13. In Bail now, will be heading to Ubud and Gilis and Lombok. Had lots of Gado gado so far! Veggie, not quite vegan myself but thanks for all the tips this is great! I found Brazil, specifically Sao Paulo tough, lots of times I’d say ‘no meat’ and they’d nod along and give me something with chicken ?

    • Yeah I think vegetarian still means fish and chicken are cool in much of the world which I find very confusing but it’s not my culture. I’m scared of returning to Patagonia with this diet. I recall few vegetables available due to the remoteness.

      • Hey Kristin: Never been to Patagonia but from looking around solo traveler discussions I saw these vegetarian/vegan places from this one guy who also keeps kosher (so he would make sure there wasn’t any cheese, chicken etc. accidentally in there if it is not a kosher restaurant). Item number 4 I grabbed from Happy Cow (since Punta Arenas is an important spot so curious if something there) from a strict vegan critic that found only that place satisfactory. Maybe you can take food to go for your travels from these places? We depend on supermarkets when traveling too but can be a pain:
        1. El Living, Arturo Prat 156, Puerto Natales, Chile (vegetarian with vegan options, good rating)
        2. Curcuma: José Antonio Rojo 219, El Chalten, Santa Cruz, Argentina (they make boxed lunches for on the go, vegetarian with vegan options…not far from Fitz Roy)
        3. Ren Vegetariano: San Martín 298, 8400 San Carlos de Bariloche, Río Negro, Argentina (by the kilo, might be good for on the go? Kind on the northern border of Patagonia)
        4. Amaranta Tea House: Avenida Cristobal Colón 822, Punta Arenas, Chile (not a vegan restaurant but have a separate vegan menu of 3 items which I guess is the best you get in this city, vegan burger with veggies, pad thai and risotto)

        Hope this is helpful next time you go there!?? If these aren’t areas you plan to hang out with, never mind!!!

    • The word meat in Brazil specifically refers to red meat, which is why you still got chicken! Meat =/= chicken.

  14. All the food looks delicious, I found being vegan was very easy in all of South East Asia, bar Singapore! I’m actually just veggie but I don’t like cheese so end up eating vegan a lot of the time. Chiang Mai had more vegan restaurants than I have ever seem in my life! More than London for example. It was a lovely surprise

    • I don’t like cheese either! People always look at me like I’m insane when I say that.

  15. Wow this post couldn’t have come at a better time. I have been vegan for 3 months now. I am currently in Vietnam but am planning a 2 month trip to Indonesia in a few months time and was wondering about the vegan options on the less touristy islands. Thank you for your awesome, informative blogs. I cannot wait for Indonesia. Happy travels.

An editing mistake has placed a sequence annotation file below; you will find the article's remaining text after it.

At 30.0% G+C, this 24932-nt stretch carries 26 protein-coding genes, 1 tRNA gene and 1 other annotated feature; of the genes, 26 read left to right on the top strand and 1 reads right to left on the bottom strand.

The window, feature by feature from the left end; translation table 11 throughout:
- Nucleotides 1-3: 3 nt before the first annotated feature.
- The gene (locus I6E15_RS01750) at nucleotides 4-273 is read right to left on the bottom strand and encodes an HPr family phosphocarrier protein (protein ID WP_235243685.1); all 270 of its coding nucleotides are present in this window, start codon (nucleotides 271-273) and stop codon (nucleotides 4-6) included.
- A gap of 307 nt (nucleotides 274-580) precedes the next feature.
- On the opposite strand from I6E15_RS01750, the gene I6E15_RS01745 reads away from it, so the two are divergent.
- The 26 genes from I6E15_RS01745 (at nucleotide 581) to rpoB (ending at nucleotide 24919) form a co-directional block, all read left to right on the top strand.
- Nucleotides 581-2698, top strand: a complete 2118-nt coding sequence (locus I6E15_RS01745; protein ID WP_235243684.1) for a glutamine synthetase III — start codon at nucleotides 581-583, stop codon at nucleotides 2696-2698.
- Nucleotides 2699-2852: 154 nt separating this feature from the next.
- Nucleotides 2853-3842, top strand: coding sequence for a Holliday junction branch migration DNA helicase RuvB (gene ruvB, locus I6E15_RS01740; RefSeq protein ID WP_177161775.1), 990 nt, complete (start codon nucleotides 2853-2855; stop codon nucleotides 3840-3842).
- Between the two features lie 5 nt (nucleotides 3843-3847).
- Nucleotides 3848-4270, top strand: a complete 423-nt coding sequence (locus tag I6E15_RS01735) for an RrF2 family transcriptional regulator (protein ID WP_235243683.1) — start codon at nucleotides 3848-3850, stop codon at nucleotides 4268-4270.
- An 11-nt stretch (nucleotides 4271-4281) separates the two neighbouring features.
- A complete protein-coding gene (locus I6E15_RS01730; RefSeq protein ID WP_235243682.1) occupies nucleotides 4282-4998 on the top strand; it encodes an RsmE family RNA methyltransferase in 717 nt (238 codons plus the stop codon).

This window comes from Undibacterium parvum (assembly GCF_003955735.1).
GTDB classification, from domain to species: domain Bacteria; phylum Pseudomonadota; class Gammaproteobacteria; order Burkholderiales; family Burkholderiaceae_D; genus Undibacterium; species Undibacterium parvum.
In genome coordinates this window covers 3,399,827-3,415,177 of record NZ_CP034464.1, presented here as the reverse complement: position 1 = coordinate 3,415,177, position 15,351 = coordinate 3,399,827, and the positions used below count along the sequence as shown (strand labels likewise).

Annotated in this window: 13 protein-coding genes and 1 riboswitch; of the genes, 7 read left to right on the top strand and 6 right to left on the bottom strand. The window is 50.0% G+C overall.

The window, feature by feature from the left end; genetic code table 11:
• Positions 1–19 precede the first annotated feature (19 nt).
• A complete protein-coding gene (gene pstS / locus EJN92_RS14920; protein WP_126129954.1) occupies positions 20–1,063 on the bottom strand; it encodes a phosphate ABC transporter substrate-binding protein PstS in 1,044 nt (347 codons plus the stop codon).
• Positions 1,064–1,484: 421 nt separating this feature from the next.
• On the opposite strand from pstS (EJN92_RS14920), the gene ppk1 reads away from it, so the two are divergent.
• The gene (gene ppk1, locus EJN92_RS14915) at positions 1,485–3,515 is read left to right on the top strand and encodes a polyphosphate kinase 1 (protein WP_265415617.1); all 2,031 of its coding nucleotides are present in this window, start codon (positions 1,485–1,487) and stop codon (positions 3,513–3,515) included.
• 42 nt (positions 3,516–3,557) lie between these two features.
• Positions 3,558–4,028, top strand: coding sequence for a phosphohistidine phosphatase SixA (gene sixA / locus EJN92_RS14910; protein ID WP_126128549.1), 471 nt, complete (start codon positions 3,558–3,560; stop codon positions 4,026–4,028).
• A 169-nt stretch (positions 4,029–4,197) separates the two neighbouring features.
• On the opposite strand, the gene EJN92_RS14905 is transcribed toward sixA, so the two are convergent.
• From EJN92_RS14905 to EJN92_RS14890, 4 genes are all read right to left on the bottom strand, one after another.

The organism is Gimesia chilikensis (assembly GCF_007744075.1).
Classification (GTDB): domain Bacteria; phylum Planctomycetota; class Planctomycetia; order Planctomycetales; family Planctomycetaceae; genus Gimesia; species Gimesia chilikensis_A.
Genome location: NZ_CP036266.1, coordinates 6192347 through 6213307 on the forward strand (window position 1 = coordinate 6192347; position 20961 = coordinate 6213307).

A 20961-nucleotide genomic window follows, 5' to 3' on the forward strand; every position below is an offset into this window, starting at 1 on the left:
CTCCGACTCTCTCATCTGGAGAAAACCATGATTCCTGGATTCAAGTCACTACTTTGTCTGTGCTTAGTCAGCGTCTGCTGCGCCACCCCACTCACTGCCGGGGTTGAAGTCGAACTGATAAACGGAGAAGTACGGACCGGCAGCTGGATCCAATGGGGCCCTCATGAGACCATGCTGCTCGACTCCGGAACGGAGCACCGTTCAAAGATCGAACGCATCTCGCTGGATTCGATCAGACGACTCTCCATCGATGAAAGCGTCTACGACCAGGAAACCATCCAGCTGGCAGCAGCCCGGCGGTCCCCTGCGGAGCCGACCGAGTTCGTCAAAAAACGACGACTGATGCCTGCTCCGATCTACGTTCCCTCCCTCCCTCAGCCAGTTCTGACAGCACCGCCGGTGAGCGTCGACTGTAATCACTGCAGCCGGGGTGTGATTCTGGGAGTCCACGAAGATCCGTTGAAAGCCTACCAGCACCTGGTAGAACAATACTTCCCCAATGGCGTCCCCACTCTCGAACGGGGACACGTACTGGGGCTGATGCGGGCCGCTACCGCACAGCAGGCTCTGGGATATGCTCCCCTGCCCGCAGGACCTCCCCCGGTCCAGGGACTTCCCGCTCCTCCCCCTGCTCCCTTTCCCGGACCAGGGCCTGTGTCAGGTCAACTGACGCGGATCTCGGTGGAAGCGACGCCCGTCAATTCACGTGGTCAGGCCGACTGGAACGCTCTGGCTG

16. Congrats on your veganism! I’m an omnivore always looking at ways to reduce my meat intake (without subscribing to any one “way”) and it’s always great to see vegan options promoted. Anyone who sees “vegan” and takes it as an affront to themselves is a bit defensive in my eyes. There’s room for everyone on this earth and I salute you for making a challenging step towards a more environmentally friendly wy of living. I can’t see myself going full vegan in the near future but as someone who loves vegan food I’ll be keeping an eye out on your vegan posts. Cheers 🙂

    • Thanks so much Allison! Agreed I don’t see why it should bother anyone as long as I’m not on a soap box making anyone feel bad for their choices, which I wouldn’t do. It would be pretty hypocritical of me as someone who ate meat her whole life until now! Anyways anyone eating more plants is a win and I’m glad you’re looking forward to more vegan posts! <3

  17. Hope you can come back to indonesian with other Delicious food kristin 🙂

  18. This is so wonderful to hear, Kristin! I’m a long time reader, a long time traveler (32 countries in about the last 10 years. Only one stint of long term travel. The rest is all vacations from my full time job as a construction site inspector here in New York City), and a long time vegan (over 12 years and counting!). There is no better way to care for your health, the health of the planet, and the health of the animals then to live a vegan lifestyle. I applaud you. The haters should just take a hike! Can’t wait to read any and all food updates!

Leave a Reply

Your email address will not be published.

This site uses Akismet to reduce spam. Learn how your comment data is processed.